Raise your hands if you’ve heard the following:
- We need to put our resources elsewhere
- Work on the deck more and come back to us
- Your market is not attractive enough
- So, what does your product do?
- Who is your target audience?
- So, how does it work?
Or the worst one: You haven’t heard anything – complete radio silence.
The reality can’t be further from the truth though. You do have a great product, you know your audience, it works for them seamlessly, and your market is booming.
But, you made some crucial mistakes when creating your pitch deck and shot yourself in the foot.
I’ve done them too. In my 10 years of preparing presentations for ad campaigns, startup weekends, and investment rounds, I’ve done all of the mistakes listed below and learned how to avoid them.
Ultimately, I’ve managed to help my clients win $4mill worth of investments by NOT doing these (un) common pitch deck mistakes.
- Mistake 1: Founders Prepare the Pitch Without Having the Audience in Mind
- Mistake 2: Cluttering Your Startup Pitch Deck Slides With Content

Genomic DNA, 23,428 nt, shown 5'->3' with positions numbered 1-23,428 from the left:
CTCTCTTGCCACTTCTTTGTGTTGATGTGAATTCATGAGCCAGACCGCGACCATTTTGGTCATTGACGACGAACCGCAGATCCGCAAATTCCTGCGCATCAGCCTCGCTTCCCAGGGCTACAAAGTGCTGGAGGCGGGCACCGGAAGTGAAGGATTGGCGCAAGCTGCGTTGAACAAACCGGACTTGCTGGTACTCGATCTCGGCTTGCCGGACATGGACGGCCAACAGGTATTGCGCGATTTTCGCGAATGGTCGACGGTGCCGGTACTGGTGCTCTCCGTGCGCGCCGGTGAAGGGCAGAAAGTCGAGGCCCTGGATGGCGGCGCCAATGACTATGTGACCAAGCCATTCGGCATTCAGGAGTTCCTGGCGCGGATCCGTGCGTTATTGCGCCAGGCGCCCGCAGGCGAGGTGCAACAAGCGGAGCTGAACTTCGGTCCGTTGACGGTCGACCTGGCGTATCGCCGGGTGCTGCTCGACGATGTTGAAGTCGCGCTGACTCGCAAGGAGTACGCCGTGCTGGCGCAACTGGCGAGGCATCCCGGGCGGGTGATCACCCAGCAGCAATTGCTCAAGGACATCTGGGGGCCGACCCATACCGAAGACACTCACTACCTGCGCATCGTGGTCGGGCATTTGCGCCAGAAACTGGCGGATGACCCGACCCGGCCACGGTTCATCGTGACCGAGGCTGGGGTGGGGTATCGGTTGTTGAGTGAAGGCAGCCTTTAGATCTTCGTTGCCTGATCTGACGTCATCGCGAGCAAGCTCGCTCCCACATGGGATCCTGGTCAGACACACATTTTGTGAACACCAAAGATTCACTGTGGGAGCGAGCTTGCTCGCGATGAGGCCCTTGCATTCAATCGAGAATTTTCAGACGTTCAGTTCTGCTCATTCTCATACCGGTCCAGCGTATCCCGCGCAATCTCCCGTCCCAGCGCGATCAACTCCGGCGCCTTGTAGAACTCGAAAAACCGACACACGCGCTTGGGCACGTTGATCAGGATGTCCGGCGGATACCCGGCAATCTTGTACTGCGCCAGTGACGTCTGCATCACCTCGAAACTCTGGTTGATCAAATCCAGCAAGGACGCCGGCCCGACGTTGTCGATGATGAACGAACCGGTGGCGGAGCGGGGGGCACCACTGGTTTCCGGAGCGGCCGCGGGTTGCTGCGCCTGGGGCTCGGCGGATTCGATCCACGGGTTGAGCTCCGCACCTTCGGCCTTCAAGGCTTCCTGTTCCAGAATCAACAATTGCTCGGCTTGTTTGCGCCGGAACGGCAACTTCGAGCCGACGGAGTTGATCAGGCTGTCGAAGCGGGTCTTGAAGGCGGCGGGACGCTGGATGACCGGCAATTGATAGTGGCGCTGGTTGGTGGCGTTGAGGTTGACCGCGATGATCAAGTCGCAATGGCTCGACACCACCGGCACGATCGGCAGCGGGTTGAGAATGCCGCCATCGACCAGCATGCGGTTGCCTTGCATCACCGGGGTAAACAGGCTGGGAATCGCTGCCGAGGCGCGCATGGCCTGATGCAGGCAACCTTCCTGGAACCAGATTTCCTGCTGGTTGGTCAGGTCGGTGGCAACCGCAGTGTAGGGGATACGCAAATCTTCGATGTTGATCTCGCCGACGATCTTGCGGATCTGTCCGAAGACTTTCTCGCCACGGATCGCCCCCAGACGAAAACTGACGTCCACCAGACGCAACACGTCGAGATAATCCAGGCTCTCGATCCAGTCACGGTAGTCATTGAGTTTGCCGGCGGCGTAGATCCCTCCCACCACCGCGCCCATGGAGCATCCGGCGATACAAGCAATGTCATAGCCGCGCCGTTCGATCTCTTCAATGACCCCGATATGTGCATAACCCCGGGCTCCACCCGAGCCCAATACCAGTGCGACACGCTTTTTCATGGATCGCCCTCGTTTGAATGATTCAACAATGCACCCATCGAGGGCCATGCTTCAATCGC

- Mistake 3: Winging it
- Mistake 4: Lack of Numbers
- Mistake 5: A Pitch Deck by Itself will Get the Money
- Mistake 6: Not Keeping it Simple
- Mistake 7: Pitch a Business, not a Startup
- Mistake 8: You’re Asking for Venture Capital, not Family Capital
- Mistake 9: More Than 10 Slides
- Mistake 10: Poor Layout
- Mistake 11: No Clear Structure
- Mistake 12: Unclear Market Opportunity
- Mistake 13: Weak Team Slide
- Mistake 14: No Storytelling
- Mistake 15: No Clear Funding Ask
- Mistake 16: No Financial Projections
- Mistake 17: Using Jargon when Pitching
- Mistake 18: No Business Plan – No Business Model
- BONUS Mistake 19: Not Being Able to Deal with Difficult Questions
- The key is: Preparing a stellar operational framework
- First, you need to know everything there is on the topic you’re presenting
- Second, you need a framework that you will feed with your knowledge
- Third, get questioned and challenged by experts
- Fourth, be aware of EVERY downside that your topic/idea might encounter
- BONUS: Pitch Example
- Pitch Deck Mistakes FAQ
- Bottom Line. The Worst Mistake?
Mistake 1: Founders Prepare the Pitch Without Having the Audience in Mind
If your audience is a specific type of VC, one that does not understand your industry, you need to adjust your pitch deck and avoid using fluff language/tech jargon, make it down to earth so that that VC will understand what you’re trying to do.
Think of it like explaining it to a 10-year-old (but with millions of $$$).